How can I calculate the eccentricity of the orbit of a planet (with mass equal to that of the Earth) around a star (with mass equal to that of the Sun) assuming that the force of gravity is given by the formula: $$ F= -\frac{GMm}{R^{5/2}} \hat{u}_r $$

Actually it would be enough for me to demonstrate that the eccentricity is between 0 and 1 to say that the planet follows a closed orbit.

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    $\begingroup$ You can't calculate eccentricity from just a law of gravitation, an orbital trajectory depends on velocity. An earth-sized rock could be put into a circular orbit around the sun, or an eccentric orbit, or it could just fall straight into the sun, depending only on its initial velocity and regardless of what power (>1) you put into the gravity formula. Are you asking if orbits would still be stable/closed with different powers in the denominator? $\endgroup$ Mar 30 at 13:35
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    $\begingroup$ Only potentials with $\phi \propto 1/r$ or $\phi \propto r^2$ allow for closed trajectories. If you can define the eccentricity of a non-closed trajectory, then maybe you'd want to ask that first. $\endgroup$ Mar 30 at 13:41
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    $\begingroup$ A circular orbit is always mathematically possible on any center-seeking attractive force whose strength is based on distance from the central body, because the circular orbit is a balanced-on-knife-point special case that doesn't actually occur in practice. $\endgroup$
    – notovny
    Mar 30 at 15:55
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    $\begingroup$ I’m voting to close this question because the question doesn't make sense. As @AtmosphericPrisonEscape noted, the only potential functions that yield elliptical orbits are inversely proportional to distance (e.g., gravity, static electricity) and proportional to the square of distance (e.g., springs). $\endgroup$ Mar 31 at 9:07
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    $\begingroup$ I'm voting to leave the question open because I don't make up custom close reasons all the time and none of the actual Stack Exchange reasons apply. The effect of closing is answer prevention and I think the best way for the OP to understand the flawed premise is for good answers to be posted. JamesK's answer is a great start, I'll try to add something soon as well. $\endgroup$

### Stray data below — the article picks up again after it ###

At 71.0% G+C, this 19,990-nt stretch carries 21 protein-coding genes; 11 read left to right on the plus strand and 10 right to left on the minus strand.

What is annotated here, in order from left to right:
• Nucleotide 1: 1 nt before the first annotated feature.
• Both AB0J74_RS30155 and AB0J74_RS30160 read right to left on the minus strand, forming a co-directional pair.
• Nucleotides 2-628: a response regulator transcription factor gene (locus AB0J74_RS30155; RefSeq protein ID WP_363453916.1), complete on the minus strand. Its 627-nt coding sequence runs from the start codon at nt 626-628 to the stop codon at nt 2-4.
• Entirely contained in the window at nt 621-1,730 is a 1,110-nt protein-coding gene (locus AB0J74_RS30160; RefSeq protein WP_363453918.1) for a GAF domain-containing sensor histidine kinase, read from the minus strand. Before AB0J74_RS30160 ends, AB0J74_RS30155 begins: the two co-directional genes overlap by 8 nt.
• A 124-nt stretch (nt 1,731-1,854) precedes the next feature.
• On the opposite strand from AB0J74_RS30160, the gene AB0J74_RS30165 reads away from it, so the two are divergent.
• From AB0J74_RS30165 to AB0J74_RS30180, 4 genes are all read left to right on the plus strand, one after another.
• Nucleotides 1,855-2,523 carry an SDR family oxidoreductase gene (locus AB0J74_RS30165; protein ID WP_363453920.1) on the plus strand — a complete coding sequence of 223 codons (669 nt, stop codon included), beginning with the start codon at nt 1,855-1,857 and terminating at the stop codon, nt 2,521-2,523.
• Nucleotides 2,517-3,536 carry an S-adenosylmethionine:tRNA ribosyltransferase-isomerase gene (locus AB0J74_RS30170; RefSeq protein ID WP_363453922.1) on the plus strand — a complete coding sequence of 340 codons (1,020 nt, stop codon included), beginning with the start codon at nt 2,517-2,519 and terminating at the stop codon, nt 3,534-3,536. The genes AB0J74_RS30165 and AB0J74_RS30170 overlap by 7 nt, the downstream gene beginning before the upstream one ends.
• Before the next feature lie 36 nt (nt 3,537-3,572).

– uhoh
    Apr 2 at 6:45

1 Answer 1


A planet following this law would either:

  1. Follow a circular orbit. In this case the value of R would be constant and so the magnitude of the central force would also be constant, only the direction would change. Any central force permits circular orbits, and circular orbits have eccentricity zero. This kind of orbit has a zero probably of occurring if the initial velocity and separation are chosen randomly

  2. Not have a closed orbit. Here is a picture of a bit of such an orbit:

enter image description here (generated by code adapted by Zack Fizell

As such an orbit isn't an ellipse, the eccentricity is not defined. Such an orbit has probably 1 of occurring if the initial conditions are random.

Your question cannot be answered. The eccentricity or more generally the shape of an orbit is not completely determined by the central force. Even with Newtonian gravity, you can't determine the eccentricity only from the law of gravitation.

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    $\begingroup$ Note, an orbit doesn’t need to be an ellipse for eccentricity to be defined, this is standard practice when discussing orbits in general relativity. $\endgroup$
    – TimRias
    Apr 1 at 22:07
  • $\begingroup$ -1 "Not have a closed orbit" is an unsupported assertion and would be okay for Quora but not Stack Exchange. The -5/2 power law central force problem does have an exact solution. This suggests that whether it is closed or not is going to be worked out and easy to find a supporting link. Just saying stuff without supporting it is not how Stack Exchange works. It is however exactly how ChatGPT works, and we've gone to great lengths to differentiate Stack Exchange answers from chatterbot answers. $\endgroup$
    – uhoh
    Apr 2 at 4:38
  • $\begingroup$ @TimRias do you mean likke arxiv.org/pdf/2206.13532.pdf "The concept of eccentricity is uniquely defined in Newtonian gravity. An extension to General Relativity is not strictly uniquely or even well defined, " $\endgroup$
    – James K
    Apr 2 at 5:59
  • $\begingroup$ I was more thinking of the limit of a test particle orbiting a black hole, where there is a canonical widely excepted definition of eccentricity. Full blown GR is more tricky, but even then you can find a well defined coordinate invariant definition of eccentricity: arxiv.org/abs/2302.11257 $\endgroup$
    – TimRias
    Apr 2 at 23:05

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